Operational Big Data

ORIGINAL ARTICLE

According to a recent report from Accenture, “Big Success From Big Data,” researchers found that 89 percent of respondents who have implemented at least one big data project see it as a way to revolutionise business operations. Furthermore, 85 percent believe big data will dramatically change the way business is done. Yet there are still operational challenges preventing businesses from fully embracing this new way to trade.

Unlocking Digital Business Data
In a world where everything is connected, IT pros are overwhelmed, searching through inundations of data for meaningful insights that can give the business any advantage over competitors and protect its infrastructure, data, and employees. It is often an arduous, time-consuming, and manual process that frequently results in analysing old and therefore irrelevant data.

An enhanced approach to scrutinising and discovering terabytes of data isn’t just favourable, it is imperative in the 4th Industrial Revolution.

Volumes are exploding, objects are getting bigger, and even planned downtime is unacceptable and costly if you can’t meet business demands for availability and performance. Eventually every organisation will want to benefit as the lines of business push for better access to big data. But how can businesses formulate new methods of collection, storage and analysis to extract the most value from their data?

The challenge that businesses face is that the more volume, velocity, and variety of data that is introduced into the organisation the more the need for a sophisticated and scalable approach to managing the big data environment. Mastering this data is fundamental to every organisation’s successful digital transformation – and failure to leverage the data and analytics will cripple an organisation’s ability to meet customer expectations and competitive pressures.

When data is siloed, such as residing in self-contained departmental databases, you’re going to get lackluster insights. It is important to take a holistic approach to a big data strategy. The big data technology ecosystem must interface with enterprise applications and data sources, such as ERP solutions and connected devices, to integrate data in one central location.

Right from the pilot phase of a big data initiative, automation processes must be put in place to ensure that data from across multiple sources can be seamlessly ingested, processed and available to the business, for on demand analytics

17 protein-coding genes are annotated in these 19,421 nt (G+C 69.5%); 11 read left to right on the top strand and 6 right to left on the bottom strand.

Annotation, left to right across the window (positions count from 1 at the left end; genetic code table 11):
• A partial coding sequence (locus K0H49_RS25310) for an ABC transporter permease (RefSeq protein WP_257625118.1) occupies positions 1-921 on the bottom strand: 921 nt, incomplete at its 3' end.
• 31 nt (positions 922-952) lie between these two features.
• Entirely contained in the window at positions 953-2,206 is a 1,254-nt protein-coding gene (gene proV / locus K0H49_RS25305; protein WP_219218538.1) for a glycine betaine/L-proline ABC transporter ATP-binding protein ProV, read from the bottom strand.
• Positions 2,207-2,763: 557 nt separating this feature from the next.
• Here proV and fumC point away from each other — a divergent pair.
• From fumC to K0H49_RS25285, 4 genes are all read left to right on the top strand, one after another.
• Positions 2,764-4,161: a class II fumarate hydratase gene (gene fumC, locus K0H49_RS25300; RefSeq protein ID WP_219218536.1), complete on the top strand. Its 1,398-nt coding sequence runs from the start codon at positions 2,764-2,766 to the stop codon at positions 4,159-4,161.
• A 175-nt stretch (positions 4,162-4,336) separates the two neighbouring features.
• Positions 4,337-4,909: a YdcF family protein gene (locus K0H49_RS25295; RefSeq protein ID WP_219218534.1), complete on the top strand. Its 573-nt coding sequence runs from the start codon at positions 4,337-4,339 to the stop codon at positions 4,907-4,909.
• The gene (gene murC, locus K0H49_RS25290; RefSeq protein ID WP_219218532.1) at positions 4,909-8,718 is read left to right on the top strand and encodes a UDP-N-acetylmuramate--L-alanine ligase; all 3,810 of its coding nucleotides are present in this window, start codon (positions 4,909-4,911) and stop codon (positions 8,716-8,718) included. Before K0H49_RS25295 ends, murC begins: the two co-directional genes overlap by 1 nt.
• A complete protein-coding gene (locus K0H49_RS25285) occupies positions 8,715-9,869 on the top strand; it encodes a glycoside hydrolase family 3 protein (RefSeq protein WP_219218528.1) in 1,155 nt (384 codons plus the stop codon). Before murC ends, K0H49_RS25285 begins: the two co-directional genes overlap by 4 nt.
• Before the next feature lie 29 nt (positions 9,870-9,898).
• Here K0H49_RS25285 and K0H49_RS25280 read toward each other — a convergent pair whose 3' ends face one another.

My IT is Better Than Yours
In the modern digital business revolution technology is integrated into every step of an organisation’s value chain. This unprecedented use of technology creates a complex challenge for IT Infrastructure and Operations organisations, as it becomes difficult to collect and organise the sheer volume of data generated by new digital business systems and sources.

With technology that enables the collection, storage, and analysis of this data, business demand for big data deployments has moved from experimentation to production. At the same time, IT needs to keep integration with existing business systems in mind. For instance, structured data remains the main focus, so IT needs to keep traditional storage and analytics solutions in place while exploring big data.

To leverage the benefits of the data explosion, organisations need to prepare their IT teams properly. An IT operations management tool with enterprise-grade capacity optimisation and visualisation can help IT plan and right size the data ecosystems—including compute, storage, and network resources, ensuring control over infrastructure costs. Not to mention, having the right actionable data helps you to be proactive when you’re troubleshooting any IT operations issue.

But the most valuable use of big data analytics is not reporting what’s already happened; it is accurately predicting future outcomes and behavior affecting the important areas of the business. Through predictive big data analytics, organisations can change operations in real time and build strategic, forward-looking plans to drive faster business outcomes, which give companies a competitive edge. One of the most powerful types of data for actionable insight is the ability see how measurements change over time, intelligence indicating trends upward or downward to enable action before a condition impacts end users.

With IDC predicting that the digital universe will double every two years to about 1.7 MB of new information created every second for every human by 2020 it is clear that data in the modern age is the currency that guides all decisions and actions. Complete and accurate analysis will empower IT operations to make fast, data-driven decisions that support continuous digital service improvement and innovation.

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